NEW YORK (TheStreet) -- Stock futures were paring gains Tuesday after a worse-than-expected manufacturing report and as Coca-Cola (KO) shares slid following the beverage giant's earnings announcement.
- S&P 500 futures were up 0.75 points, or 0.47 points above fair value, to 1,835.75, Dow Jones Industrial Average futures were up 13 points, or 16.61 points above fair value, to 16,140. Nasdaq futures were up 3.3 points, or 3.77 points above fair value, to 3,664.3.
- The February Empire State Manufacturing Survey fell to 4.48, vs. the average economist estimate of 9.
- The February National Association of Home Builders Housing Market Index will be released at 10 a.m. EST.
- Coca-Cola (KO) was down 1.08% to $38.60 in premarket trading on Tuesday after posting in-line fourth-quarter earnings of 46 cents a share on revenue of $11.04 billion, which was less than the average sales forecast of $11.31 billion.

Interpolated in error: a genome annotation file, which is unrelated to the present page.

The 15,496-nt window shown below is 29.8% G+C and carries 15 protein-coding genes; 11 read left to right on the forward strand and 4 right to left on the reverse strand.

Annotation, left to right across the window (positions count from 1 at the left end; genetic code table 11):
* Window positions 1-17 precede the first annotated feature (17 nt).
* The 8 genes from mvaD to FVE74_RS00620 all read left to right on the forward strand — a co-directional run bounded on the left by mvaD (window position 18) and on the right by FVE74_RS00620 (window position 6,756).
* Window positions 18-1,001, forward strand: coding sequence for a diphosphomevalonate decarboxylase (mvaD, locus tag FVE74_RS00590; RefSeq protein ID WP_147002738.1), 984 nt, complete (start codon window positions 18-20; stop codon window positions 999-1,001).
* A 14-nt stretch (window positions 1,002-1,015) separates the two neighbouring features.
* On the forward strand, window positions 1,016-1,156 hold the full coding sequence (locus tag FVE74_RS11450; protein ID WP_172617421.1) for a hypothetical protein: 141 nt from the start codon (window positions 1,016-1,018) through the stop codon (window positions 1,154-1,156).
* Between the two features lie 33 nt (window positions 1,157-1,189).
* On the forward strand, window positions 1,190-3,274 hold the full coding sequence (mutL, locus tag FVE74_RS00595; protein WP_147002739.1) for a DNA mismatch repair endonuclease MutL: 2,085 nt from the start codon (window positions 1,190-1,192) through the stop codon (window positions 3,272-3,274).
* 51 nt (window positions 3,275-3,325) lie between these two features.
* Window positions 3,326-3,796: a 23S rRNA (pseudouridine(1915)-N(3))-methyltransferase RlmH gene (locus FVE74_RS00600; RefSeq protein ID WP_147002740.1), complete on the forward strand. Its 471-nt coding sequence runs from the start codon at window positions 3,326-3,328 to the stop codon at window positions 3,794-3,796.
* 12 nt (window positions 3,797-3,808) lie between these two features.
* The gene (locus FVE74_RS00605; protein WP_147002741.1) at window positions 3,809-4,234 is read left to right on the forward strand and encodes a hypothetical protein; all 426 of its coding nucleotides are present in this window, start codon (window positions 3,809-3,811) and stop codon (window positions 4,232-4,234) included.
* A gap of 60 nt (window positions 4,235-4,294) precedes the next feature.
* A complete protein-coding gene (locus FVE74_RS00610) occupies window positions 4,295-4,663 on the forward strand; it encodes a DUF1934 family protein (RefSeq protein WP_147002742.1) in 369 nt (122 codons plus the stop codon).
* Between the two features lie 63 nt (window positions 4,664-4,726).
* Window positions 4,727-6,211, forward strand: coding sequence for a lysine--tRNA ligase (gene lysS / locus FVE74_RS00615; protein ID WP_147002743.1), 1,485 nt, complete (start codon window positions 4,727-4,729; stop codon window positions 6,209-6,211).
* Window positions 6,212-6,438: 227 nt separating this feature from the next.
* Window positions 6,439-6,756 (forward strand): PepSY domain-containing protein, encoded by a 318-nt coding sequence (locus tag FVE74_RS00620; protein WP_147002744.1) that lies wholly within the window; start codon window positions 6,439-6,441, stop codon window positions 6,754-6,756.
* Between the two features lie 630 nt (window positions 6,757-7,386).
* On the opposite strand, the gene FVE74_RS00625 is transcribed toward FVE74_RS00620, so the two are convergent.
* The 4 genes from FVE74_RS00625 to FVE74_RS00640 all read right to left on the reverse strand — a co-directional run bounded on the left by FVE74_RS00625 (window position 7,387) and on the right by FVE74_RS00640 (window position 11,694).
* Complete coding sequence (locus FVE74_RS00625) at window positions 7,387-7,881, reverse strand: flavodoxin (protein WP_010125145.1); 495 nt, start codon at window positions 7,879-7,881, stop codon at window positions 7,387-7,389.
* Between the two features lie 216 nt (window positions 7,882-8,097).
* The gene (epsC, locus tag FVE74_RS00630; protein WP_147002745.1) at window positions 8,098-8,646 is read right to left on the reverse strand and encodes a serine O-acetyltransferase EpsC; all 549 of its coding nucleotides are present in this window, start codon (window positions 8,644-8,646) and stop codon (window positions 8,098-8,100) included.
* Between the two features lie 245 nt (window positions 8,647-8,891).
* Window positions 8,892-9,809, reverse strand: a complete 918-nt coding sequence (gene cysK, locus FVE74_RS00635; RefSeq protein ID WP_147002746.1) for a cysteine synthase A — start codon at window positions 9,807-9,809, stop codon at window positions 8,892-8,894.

- Netflix (NFLX - Get Report) was adding 0.63% to $438.24 as Internet intelligence firm Procera reported that 16% of the Netflix subscribers watched at least one episode of the second season of House of Cards on a U.S. cable network after its release on Friday.
- Lululemon Athletica (LULU - Get Report) was popping 2.55% to $52.35 after the stock was raised to "outperform" from "perform" at Oppenheimer.
- Forest Laboratories (FRX) was surging 23.27% to $88 after Actavis (ACT) announced Tuesday that it is buying Forest for about $25 billion.
- The Nikkei 225 in Japan closed higher by 3.13% at 14,843.24 and the Hong Kong Hang Seng finished up 0.23% after the Bank of Japan said that it is doubling the size of its lending facilities designed to stimulate bank lending and economic growth.
- The FTSE in London was 0.45% higher and the DAX in Germany was up 0.18%.
- Stocks booked their second-straight week of gains on Friday after consumer sentiment beat expectations and companies from Cliffs Natural Resources
(CLF) to Campbell Soup
(CPB) topped earnings estimates.
- The S&P 500 has been close to eliminating its year-to-date losses in part due to Federal Reserve Chairwoman Janet Yellen's indication earlier last week that the central bank's stimulus tapering plans will stay the course.